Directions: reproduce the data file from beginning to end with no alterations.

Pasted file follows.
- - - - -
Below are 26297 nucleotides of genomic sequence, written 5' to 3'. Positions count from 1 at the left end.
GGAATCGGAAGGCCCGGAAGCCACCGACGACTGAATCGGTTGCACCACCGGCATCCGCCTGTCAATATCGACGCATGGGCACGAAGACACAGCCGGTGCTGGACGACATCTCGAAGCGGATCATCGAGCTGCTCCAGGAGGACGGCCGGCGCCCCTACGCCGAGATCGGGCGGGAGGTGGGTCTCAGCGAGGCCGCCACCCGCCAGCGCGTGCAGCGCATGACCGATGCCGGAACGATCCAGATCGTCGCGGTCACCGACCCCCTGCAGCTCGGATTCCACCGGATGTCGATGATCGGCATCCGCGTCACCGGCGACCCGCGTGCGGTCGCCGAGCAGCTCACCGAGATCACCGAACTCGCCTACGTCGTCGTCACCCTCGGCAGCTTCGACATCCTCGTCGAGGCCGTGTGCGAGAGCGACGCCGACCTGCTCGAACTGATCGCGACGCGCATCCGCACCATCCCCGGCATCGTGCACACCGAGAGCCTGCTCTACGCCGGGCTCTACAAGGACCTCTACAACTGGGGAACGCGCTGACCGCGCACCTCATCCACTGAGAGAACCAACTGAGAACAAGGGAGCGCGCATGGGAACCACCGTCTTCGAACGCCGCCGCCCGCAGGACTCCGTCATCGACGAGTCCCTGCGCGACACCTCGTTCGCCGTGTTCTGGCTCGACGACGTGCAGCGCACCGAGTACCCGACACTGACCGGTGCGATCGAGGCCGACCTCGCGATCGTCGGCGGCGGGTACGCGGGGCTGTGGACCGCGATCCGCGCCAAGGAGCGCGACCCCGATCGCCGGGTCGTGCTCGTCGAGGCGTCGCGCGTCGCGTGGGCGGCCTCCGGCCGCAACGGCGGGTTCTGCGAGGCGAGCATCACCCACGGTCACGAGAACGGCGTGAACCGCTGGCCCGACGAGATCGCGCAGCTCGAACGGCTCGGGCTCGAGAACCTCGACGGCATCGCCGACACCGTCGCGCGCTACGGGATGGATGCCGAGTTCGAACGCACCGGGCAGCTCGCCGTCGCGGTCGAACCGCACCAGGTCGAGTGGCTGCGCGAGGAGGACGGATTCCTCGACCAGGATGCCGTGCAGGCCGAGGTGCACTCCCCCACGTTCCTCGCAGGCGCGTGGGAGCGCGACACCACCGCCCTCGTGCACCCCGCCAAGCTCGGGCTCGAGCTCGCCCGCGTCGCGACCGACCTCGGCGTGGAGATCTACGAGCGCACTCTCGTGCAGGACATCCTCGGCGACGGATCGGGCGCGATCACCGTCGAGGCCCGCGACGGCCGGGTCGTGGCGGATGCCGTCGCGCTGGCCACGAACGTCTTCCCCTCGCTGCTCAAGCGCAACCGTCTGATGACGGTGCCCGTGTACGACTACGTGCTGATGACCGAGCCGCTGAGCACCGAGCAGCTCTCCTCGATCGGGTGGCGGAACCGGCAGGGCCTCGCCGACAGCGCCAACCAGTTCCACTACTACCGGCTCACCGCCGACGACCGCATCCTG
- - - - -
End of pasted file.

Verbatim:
Below are 26297 nucleotides of genomic sequence, written 5' to 3'. Positions count from 1 at the left end.
GGAATCGGAAGGCCCGGAAGCCACCGACGACTGAATCGGTTGCACCACCGGCATCCGCCTGTCAATATCGACGCATGGGCACGAAGACACAGCCGGTGCTGGACGACATCTCGAAGCGGATCATCGAGCTGCTCCAGGAGGACGGCCGGCGCCCCTACGCCGAGATCGGGCGGGAGGTGGGTCTCAGCGAGGCCGCCACCCGCCAGCGCGTGCAGCGCATGACCGATGCCGGAACGATCCAGATCGTCGCGGTCACCGACCCCCTGCAGCTCGGATTCCACCGGATGTCGATGATCGGCATCCGCGTCACCGGCGACCCGCGTGCGGTCGCCGAGCAGCTCACCGAGATCACCGAACTCGCCTACGTCGTCGTCACCCTCGGCAGCTTCGACATCCTCGTCGAGGCCGTGTGCGAGAGCGACGCCGACCTGCTCGAACTGATCGCGACGCGCATCCGCACCATCCCCGGCATCGTGCACACCGAGAGCCTGCTCTACGCCGGGCTCTACAAGGACCTCTACAACTGGGGAACGCGCTGACCGCGCACCTCATCCACTGAGAGAACCAACTGAGAACAAGGGAGCGCGCATGGGAACCACCGTCTTCGAACGCCGCCGCCCGCAGGACTCCGTCATCGACGAGTCCCTGCGCGACACCTCGTTCGCCGTGTTCTGGCTCGACGACGTGCAGCGCACCGAGTACCCGACACTGACCGGTGCGATCGAGGCCGACCTCGCGATCGTCGGCGGCGGGTACGCGGGGCTGTGGACCGCGATCCGCGCCAAGGAGCGCGACCCCGATCGCCGGGTCGTGCTCGTCGAGGCGTCGCGCGTCGCGTGGGCGGCCTCCGGCCGCAACGGCGGGTTCTGCGAGGCGAGCATCACCCACGGTCACGAGAACGGCGTGAACCGCTGGCCCGACGAGATCGCGCAGCTCGAACGGCTCGGGCTCGAGAACCTCGACGGCATCGCCGACACCGTCGCGCGCTACGGGATGGATGCCGAGTTCGAACGCACCGGGCAGCTCGCCGTCGCGGTCGAACCGCACCAGGTCGAGTGGCTGCGCGAGGAGGACGGATTCCTCGACCAGGATGCCGTGCAGGCCGAGGTGCACTCCCCCACGTTCCTCGCAGGCGCGTGGGAGCGCGACACCACCGCCCTCGTGCACCCCGCCAAGCTCGGGCTCGAGCTCGCCCGCGTCGCGACCGACCTCGGCGTGGAGATCTACGAGCGCACTCTCGTGCAGGACATCCTCGGCGACGGATCGGGCGCGATCACCGTCGAGGCCCGCGACGGCCGGGTCGTGGCGGATGCCGTCGCGCTGGCCACGAACGTCTTCCCCTCGCTGCTCAAGCGCAACCGTCTGATGACGGTGCCCGTGTACGACTACGTGCTGATGACCGAGCCGCTGAGCACCGAGCAGCTCTCCTCGATCGGGTGGCGGAACCGGCAGGGCCTCGCCGACAGCGCCAACCAGTTCCACTACTACCGGCTCACCGCCGACGACCGCATCCTG